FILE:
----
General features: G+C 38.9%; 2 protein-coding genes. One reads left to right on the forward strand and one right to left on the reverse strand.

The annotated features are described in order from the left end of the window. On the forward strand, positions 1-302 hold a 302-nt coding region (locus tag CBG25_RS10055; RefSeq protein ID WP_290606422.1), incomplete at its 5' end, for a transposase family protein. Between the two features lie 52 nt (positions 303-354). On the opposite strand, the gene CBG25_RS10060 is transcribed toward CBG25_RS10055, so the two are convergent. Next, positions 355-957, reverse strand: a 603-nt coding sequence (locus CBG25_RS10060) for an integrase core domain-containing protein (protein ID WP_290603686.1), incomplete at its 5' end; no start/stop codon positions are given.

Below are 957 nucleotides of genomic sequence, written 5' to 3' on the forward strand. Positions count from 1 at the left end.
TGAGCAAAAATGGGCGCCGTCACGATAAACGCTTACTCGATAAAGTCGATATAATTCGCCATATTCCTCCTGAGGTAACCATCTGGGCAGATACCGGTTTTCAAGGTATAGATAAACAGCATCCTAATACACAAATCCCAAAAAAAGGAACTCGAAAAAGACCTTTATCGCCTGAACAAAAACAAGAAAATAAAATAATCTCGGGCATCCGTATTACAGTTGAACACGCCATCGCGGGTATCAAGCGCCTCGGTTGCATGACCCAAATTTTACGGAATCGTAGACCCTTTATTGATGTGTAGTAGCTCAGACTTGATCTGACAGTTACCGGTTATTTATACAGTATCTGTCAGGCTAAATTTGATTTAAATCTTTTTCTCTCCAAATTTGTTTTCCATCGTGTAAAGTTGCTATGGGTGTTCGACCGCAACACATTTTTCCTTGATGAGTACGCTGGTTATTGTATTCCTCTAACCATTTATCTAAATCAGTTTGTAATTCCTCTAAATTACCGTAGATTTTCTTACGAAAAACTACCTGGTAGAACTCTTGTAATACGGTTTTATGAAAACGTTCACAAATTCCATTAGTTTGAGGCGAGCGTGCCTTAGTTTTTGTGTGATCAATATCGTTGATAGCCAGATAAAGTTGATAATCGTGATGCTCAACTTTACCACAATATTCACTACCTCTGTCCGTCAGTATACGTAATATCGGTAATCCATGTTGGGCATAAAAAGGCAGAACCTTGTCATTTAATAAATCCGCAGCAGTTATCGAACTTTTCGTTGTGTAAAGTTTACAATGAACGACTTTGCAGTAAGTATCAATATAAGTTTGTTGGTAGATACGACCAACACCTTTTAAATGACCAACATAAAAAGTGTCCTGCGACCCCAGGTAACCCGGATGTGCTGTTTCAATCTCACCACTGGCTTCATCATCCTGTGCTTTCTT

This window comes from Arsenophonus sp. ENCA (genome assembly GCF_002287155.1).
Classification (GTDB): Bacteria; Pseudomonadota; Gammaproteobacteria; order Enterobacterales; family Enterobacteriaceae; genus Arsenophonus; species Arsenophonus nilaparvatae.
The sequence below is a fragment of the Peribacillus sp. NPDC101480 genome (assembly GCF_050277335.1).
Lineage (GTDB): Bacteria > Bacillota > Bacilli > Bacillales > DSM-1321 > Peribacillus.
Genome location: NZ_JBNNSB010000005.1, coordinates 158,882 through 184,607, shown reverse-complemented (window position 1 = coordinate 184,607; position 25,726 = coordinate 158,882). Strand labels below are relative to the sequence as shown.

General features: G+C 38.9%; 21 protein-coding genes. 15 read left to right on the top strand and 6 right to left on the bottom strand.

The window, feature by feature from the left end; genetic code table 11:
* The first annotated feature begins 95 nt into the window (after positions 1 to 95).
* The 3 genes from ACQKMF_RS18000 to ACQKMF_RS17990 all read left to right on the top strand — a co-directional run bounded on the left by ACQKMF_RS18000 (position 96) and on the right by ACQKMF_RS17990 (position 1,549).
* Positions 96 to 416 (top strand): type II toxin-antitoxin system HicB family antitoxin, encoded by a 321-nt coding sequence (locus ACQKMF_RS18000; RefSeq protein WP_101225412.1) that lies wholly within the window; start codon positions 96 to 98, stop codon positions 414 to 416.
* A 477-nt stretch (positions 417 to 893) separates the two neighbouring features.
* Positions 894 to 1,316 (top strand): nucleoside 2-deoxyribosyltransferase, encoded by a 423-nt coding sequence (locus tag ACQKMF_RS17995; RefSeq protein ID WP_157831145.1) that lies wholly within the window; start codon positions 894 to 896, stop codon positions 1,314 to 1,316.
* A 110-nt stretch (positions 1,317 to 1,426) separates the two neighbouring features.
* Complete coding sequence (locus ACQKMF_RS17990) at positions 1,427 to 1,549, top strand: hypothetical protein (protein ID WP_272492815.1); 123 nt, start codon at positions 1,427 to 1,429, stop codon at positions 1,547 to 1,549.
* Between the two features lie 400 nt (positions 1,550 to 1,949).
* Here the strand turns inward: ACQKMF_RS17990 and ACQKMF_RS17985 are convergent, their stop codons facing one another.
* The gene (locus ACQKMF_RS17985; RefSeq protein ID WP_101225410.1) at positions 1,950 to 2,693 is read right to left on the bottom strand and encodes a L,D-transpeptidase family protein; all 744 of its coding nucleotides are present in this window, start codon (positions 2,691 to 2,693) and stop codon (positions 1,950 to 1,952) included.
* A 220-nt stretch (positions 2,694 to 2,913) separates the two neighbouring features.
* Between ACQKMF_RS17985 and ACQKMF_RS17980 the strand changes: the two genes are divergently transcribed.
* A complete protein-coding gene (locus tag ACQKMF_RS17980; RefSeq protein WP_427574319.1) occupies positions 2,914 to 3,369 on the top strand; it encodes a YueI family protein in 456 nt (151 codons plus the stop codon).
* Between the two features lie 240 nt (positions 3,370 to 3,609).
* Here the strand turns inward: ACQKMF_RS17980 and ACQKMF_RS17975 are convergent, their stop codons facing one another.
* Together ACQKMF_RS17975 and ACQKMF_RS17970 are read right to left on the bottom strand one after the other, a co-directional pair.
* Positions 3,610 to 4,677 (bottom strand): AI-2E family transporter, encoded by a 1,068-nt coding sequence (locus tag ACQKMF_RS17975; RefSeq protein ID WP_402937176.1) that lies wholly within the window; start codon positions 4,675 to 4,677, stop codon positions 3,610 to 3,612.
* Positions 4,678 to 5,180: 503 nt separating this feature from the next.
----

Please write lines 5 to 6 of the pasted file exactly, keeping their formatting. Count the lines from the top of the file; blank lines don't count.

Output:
This window comes from Arsenophonus sp. ENCA (genome assembly GCF_002287155.1).
Classification (GTDB): Bacteria; Pseudomonadota; Gammaproteobacteria; order Enterobacterales; family Enterobacteriaceae; genus Arsenophonus; species Arsenophonus nilaparvatae.